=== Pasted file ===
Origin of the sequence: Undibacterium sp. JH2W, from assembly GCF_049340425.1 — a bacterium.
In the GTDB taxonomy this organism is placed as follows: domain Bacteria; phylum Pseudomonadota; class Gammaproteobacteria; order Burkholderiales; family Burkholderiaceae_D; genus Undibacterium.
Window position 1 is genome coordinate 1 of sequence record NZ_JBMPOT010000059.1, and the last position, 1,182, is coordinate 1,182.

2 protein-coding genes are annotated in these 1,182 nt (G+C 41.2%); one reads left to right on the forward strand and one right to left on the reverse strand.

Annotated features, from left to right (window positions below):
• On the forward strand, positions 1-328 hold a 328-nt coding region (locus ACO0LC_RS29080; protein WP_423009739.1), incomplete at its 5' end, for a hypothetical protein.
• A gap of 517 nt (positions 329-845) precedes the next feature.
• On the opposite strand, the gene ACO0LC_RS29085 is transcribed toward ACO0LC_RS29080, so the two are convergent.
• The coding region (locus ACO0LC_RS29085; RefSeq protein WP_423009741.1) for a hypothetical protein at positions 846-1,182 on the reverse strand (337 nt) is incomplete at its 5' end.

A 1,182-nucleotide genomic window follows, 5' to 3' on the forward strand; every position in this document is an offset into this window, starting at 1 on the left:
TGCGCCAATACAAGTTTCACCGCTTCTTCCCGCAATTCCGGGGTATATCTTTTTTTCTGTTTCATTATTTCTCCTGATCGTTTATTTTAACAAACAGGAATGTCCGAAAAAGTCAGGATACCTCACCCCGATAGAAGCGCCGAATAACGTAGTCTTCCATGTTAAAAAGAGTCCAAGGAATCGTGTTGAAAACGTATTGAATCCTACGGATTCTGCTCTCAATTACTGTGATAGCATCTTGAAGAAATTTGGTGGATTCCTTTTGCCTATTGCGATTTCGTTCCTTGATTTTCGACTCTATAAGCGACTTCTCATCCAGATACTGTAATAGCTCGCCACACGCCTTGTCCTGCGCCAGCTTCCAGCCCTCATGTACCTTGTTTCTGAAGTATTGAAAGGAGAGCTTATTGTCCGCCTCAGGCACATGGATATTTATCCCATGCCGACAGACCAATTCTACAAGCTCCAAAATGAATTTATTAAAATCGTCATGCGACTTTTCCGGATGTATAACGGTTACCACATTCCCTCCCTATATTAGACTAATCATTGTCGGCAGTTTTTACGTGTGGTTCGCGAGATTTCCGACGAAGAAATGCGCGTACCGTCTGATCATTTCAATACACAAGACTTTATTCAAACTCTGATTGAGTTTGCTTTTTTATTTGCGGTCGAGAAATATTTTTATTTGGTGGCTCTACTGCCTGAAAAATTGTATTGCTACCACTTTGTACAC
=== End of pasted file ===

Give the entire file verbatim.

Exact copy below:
Origin of the sequence: Undibacterium sp. JH2W, from assembly GCF_049340425.1 — a bacterium.
In the GTDB taxonomy this organism is placed as follows: domain Bacteria; phylum Pseudomonadota; class Gammaproteobacteria; order Burkholderiales; family Burkholderiaceae_D; genus Undibacterium.
Window position 1 is genome coordinate 1 of sequence record NZ_JBMPOT010000059.1, and the last position, 1,182, is coordinate 1,182.

2 protein-coding genes are annotated in these 1,182 nt (G+C 41.2%); one reads left to right on the forward strand and one right to left on the reverse strand.

Annotated features, from left to right (window positions below):
• On the forward strand, positions 1-328 hold a 328-nt coding region (locus ACO0LC_RS29080; protein WP_423009739.1), incomplete at its 5' end, for a hypothetical protein.
• A gap of 517 nt (positions 329-845) precedes the next feature.
• On the opposite strand, the gene ACO0LC_RS29085 is transcribed toward ACO0LC_RS29080, so the two are convergent.
• The coding region (locus ACO0LC_RS29085; RefSeq protein WP_423009741.1) for a hypothetical protein at positions 846-1,182 on the reverse strand (337 nt) is incomplete at its 5' end.

A 1,182-nucleotide genomic window follows, 5' to 3' on the forward strand; every position in this document is an offset into this window, starting at 1 on the left:
TGCGCCAATACAAGTTTCACCGCTTCTTCCCGCAATTCCGGGGTATATCTTTTTTTCTGTTTCATTATTTCTCCTGATCGTTTATTTTAACAAACAGGAATGTCCGAAAAAGTCAGGATACCTCACCCCGATAGAAGCGCCGAATAACGTAGTCTTCCATGTTAAAAAGAGTCCAAGGAATCGTGTTGAAAACGTATTGAATCCTACGGATTCTGCTCTCAATTACTGTGATAGCATCTTGAAGAAATTTGGTGGATTCCTTTTGCCTATTGCGATTTCGTTCCTTGATTTTCGACTCTATAAGCGACTTCTCATCCAGATACTGTAATAGCTCGCCACACGCCTTGTCCTGCGCCAGCTTCCAGCCCTCATGTACCTTGTTTCTGAAGTATTGAAAGGAGAGCTTATTGTCCGCCTCAGGCACATGGATATTTATCCCATGCCGACAGACCAATTCTACAAGCTCCAAAATGAATTTATTAAAATCGTCATGCGACTTTTCCGGATGTATAACGGTTACCACATTCCCTCCCTATATTAGACTAATCATTGTCGGCAGTTTTTACGTGTGGTTCGCGAGATTTCCGACGAAGAAATGCGCGTACCGTCTGATCATTTCAATACACAAGACTTTATTCAAACTCTGATTGAGTTTGCTTTTTTATTTGCGGTCGAGAAATATTTTTATTTGGTGGCTCTACTGCCTGAAAAATTGTATTGCTACCACTTTGTACAC